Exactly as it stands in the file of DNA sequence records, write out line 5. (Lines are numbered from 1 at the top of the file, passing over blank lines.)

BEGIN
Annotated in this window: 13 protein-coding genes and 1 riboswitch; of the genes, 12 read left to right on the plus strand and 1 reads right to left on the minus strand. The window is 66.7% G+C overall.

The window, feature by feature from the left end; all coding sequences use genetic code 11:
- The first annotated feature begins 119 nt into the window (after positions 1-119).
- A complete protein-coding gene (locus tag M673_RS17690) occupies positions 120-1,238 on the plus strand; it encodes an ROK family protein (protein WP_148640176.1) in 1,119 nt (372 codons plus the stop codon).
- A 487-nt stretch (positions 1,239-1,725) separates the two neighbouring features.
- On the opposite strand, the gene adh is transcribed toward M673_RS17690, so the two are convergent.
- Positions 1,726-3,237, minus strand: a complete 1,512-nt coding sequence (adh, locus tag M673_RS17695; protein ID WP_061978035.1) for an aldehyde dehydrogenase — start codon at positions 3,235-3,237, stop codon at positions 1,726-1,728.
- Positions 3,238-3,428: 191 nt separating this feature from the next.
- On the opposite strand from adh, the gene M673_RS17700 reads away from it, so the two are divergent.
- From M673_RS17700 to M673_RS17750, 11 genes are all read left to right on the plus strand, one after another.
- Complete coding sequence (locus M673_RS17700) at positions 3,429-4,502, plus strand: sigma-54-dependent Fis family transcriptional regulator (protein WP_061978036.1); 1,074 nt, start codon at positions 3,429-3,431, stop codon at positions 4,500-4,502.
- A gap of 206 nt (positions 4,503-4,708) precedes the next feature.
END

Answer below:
- A 487-nt stretch (positions 1,239-1,725) separates the two neighbouring features.